I do take radon into account with all my uranium stuff I own, everything is triple sealed in have duty plastic bags and then locked in an airtight container. (although supposedly most weak uranium sources don't produce much radon anyways)

Ah well. I had a feeling this idea was a longshot (otherwise Im sure someone would have done it already). Perhaps I'll just save up and make a tritium tube battery after all.
 

CurtisOliver

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Yeah, but any radioactive material that generates enough heat to be useful is probably illegal and/or difficult to obtain, not to mention would probably irradiate half my neighborhood.



Hmm. I wonder if theres another source of radiation I could use then? Could Americium from smoke detectors work? It wouldn't be terribly difficult to pull the Americium out of disposed smoke detectors (Im having radioactive boyscout flashbacks). Theres also those little plastic isotope discs United Nuclear sells, but Im pretty sure those cost more than tritium vials :/

I do take radon into account with all my uranium stuff I own, everything is triple sealed in have duty plastic bags and then locked in an airtight container. (although supposedly most weak uranium sources don't produce much radon anyways)

Ah well. I had a feeling this idea was a longshot (otherwise Im sure someone would have done it already). Perhaps I'll just save up and make a tritium tube battery after all.
Lol, I definitely was not suggesting going about building an RTG. :eek:
No way. :tsk: :p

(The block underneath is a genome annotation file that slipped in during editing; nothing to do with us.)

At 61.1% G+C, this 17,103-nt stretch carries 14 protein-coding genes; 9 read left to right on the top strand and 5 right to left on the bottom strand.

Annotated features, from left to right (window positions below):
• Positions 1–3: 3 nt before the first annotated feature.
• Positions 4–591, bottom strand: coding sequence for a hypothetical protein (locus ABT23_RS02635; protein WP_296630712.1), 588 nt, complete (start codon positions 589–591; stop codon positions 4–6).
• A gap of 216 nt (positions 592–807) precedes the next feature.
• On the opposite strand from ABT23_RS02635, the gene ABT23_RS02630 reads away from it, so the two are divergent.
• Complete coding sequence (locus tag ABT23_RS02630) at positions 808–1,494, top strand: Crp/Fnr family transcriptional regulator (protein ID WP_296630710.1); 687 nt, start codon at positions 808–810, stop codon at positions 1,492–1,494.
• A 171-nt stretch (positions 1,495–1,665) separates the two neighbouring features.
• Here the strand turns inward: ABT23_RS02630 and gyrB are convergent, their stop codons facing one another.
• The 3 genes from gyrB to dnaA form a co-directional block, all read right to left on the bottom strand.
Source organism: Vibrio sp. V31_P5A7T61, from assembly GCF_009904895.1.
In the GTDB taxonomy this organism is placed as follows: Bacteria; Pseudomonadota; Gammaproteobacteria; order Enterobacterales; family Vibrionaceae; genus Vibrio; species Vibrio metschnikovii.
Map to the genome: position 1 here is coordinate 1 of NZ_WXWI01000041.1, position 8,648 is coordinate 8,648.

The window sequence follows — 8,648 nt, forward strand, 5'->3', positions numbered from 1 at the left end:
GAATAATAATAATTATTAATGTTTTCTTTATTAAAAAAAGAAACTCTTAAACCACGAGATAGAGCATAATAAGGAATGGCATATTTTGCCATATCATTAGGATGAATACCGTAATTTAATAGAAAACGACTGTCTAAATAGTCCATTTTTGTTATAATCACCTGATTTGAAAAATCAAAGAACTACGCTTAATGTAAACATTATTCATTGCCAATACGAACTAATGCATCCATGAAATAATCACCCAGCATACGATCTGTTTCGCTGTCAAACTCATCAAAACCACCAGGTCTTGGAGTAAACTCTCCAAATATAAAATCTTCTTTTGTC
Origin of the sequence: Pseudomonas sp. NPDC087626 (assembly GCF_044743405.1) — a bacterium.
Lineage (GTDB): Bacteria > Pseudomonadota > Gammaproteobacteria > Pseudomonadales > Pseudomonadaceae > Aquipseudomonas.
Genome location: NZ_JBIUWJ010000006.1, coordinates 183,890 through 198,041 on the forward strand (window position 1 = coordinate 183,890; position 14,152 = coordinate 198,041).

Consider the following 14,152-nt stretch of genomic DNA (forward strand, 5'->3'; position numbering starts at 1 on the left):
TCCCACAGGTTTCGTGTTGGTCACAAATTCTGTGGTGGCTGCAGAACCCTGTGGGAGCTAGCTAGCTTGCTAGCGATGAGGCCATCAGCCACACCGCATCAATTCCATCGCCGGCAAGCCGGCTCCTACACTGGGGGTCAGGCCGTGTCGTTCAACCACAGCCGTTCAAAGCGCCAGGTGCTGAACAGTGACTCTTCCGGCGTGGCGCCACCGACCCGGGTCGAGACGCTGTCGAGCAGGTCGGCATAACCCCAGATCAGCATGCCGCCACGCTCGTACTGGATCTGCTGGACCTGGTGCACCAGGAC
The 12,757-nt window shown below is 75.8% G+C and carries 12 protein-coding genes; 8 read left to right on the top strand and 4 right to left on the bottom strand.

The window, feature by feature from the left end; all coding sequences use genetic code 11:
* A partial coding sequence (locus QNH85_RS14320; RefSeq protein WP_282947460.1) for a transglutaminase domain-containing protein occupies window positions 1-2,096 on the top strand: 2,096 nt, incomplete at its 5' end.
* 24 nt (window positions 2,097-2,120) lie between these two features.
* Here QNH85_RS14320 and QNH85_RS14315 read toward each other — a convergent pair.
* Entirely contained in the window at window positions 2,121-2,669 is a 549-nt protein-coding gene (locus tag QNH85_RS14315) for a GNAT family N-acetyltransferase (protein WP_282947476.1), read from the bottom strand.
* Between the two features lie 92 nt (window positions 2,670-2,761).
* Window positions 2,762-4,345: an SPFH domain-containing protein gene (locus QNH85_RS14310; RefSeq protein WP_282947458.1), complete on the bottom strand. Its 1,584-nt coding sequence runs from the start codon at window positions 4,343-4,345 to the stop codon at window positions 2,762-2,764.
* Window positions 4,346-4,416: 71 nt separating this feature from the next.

Tritium based luminescence has shown surprisingly good results for electricity generation IMO. Not going to be powering anything substantial anytime soon. But you could get a small circuit board to run. Or even go all out and make a cheap 1mw 650nm powered by Tritium. :whistle:
Should be able to power a pocket calculator for 6-7+ years.

Just a warning though. If you manage to obtain tritium vials unsealed, be extra careful handing them. I bought 10 vials and lets just say I now have 9. :eek: The 4mm x ~25mm vials tend to be the brightest. The 80mm are supposedly not as bright.
 

ArcticDude

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Lol, I definitely was not suggesting going about building an RTG. :eek:
No way. :tsk: :p

Tritium based luminescence has shown surprisingly good results for electricity generation IMO. Not going to be powering anything substantial anytime soon. But you could get a small circuit board to run. Or even go all out and make a cheap 1mw 650nm powered by Tritium. :whistle:
Should be able to power a pocket calculator for 6-7+ years.

Just a warning though. If you manage to obtain tritium vials unsealed, be extra careful handing them. I bought 10 vials and lets just say I now have 9. :eek: The 4mm x ~25mm vials tend to be the brightest. The 80mm are supposedly not as bright.